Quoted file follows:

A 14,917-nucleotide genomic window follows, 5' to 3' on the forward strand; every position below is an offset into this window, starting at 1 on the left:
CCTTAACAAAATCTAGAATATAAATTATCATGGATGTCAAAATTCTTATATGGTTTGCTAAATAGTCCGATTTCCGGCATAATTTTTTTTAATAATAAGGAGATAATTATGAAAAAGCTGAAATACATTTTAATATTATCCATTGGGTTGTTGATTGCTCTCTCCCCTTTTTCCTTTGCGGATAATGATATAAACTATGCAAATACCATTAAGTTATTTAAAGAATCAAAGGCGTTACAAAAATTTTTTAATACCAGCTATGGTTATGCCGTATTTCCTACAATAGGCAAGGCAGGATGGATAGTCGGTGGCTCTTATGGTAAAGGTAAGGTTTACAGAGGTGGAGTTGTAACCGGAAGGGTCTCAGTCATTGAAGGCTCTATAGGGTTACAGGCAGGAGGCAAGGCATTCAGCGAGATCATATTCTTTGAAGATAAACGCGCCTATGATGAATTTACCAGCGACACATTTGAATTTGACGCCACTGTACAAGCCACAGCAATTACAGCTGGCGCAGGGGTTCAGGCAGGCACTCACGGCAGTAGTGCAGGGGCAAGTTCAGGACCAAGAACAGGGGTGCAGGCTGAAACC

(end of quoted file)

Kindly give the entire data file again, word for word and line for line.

A 14,917-nucleotide genomic window follows, 5' to 3' on the forward strand; every position below is an offset into this window, starting at 1 on the left:
CCTTAACAAAATCTAGAATATAAATTATCATGGATGTCAAAATTCTTATATGGTTTGCTAAATAGTCCGATTTCCGGCATAATTTTTTTTAATAATAAGGAGATAATTATGAAAAAGCTGAAATACATTTTAATATTATCCATTGGGTTGTTGATTGCTCTCTCCCCTTTTTCCTTTGCGGATAATGATATAAACTATGCAAATACCATTAAGTTATTTAAAGAATCAAAGGCGTTACAAAAATTTTTTAATACCAGCTATGGTTATGCCGTATTTCCTACAATAGGCAAGGCAGGATGGATAGTCGGTGGCTCTTATGGTAAAGGTAAGGTTTACAGAGGTGGAGTTGTAACCGGAAGGGTCTCAGTCATTGAAGGCTCTATAGGGTTACAGGCAGGAGGCAAGGCATTCAGCGAGATCATATTCTTTGAAGATAAACGCGCCTATGATGAATTTACCAGCGACACATTTGAATTTGACGCCACTGTACAAGCCACAGCAATTACAGCTGGCGCAGGGGTTCAGGCAGGCACTCACGGCAGTAGTGCAGGGGCAAGTTCAGGACCAAGAACAGGGGTGCAGGCTGAAACC